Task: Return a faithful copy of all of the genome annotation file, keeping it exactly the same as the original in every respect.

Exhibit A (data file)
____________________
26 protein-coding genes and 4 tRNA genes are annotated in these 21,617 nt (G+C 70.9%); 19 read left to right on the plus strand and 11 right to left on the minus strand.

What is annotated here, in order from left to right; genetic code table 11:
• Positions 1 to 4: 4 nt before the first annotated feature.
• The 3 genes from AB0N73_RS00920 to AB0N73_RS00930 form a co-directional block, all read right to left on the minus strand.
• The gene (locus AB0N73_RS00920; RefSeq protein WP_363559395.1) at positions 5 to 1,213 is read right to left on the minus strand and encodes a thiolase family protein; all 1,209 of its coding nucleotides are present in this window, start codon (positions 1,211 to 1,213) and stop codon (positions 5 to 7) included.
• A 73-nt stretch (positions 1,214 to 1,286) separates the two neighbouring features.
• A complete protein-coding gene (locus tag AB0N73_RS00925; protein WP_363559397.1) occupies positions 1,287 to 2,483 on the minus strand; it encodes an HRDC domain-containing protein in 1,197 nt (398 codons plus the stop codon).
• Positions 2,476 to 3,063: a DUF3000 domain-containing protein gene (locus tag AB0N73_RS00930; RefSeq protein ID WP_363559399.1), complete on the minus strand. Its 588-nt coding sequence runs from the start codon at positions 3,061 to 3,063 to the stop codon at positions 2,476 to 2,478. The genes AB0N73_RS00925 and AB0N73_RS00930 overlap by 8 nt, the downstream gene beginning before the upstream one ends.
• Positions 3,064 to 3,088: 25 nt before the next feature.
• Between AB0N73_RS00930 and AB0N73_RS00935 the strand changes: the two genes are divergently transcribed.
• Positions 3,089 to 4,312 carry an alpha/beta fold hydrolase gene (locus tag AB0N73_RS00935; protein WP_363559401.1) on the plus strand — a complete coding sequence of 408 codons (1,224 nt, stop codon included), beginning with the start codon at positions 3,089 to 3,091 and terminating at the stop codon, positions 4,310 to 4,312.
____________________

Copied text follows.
26 protein-coding genes and 4 tRNA genes are annotated in these 21,617 nt (G+C 70.9%); 19 read left to right on the plus strand and 11 right to left on the minus strand.

What is annotated here, in order from left to right; genetic code table 11:
• Positions 1 to 4: 4 nt before the first annotated feature.
• The 3 genes from AB0N73_RS00920 to AB0N73_RS00930 form a co-directional block, all read right to left on the minus strand.
• The gene (locus AB0N73_RS00920; RefSeq protein WP_363559395.1) at positions 5 to 1,213 is read right to left on the minus strand and encodes a thiolase family protein; all 1,209 of its coding nucleotides are present in this window, start codon (positions 1,211 to 1,213) and stop codon (positions 5 to 7) included.
• A 73-nt stretch (positions 1,214 to 1,286) separates the two neighbouring features.
• A complete protein-coding gene (locus tag AB0N73_RS00925; protein WP_363559397.1) occupies positions 1,287 to 2,483 on the minus strand; it encodes an HRDC domain-containing protein in 1,197 nt (398 codons plus the stop codon).
• Positions 2,476 to 3,063: a DUF3000 domain-containing protein gene (locus tag AB0N73_RS00930; RefSeq protein ID WP_363559399.1), complete on the minus strand. Its 588-nt coding sequence runs from the start codon at positions 3,061 to 3,063 to the stop codon at positions 2,476 to 2,478. The genes AB0N73_RS00925 and AB0N73_RS00930 overlap by 8 nt, the downstream gene beginning before the upstream one ends.
• Positions 3,064 to 3,088: 25 nt before the next feature.
• Between AB0N73_RS00930 and AB0N73_RS00935 the strand changes: the two genes are divergently transcribed.
• Positions 3,089 to 4,312 carry an alpha/beta fold hydrolase gene (locus tag AB0N73_RS00935; protein WP_363559401.1) on the plus strand — a complete coding sequence of 408 codons (1,224 nt, stop codon included), beginning with the start codon at positions 3,089 to 3,091 and terminating at the stop codon, positions 4,310 to 4,312.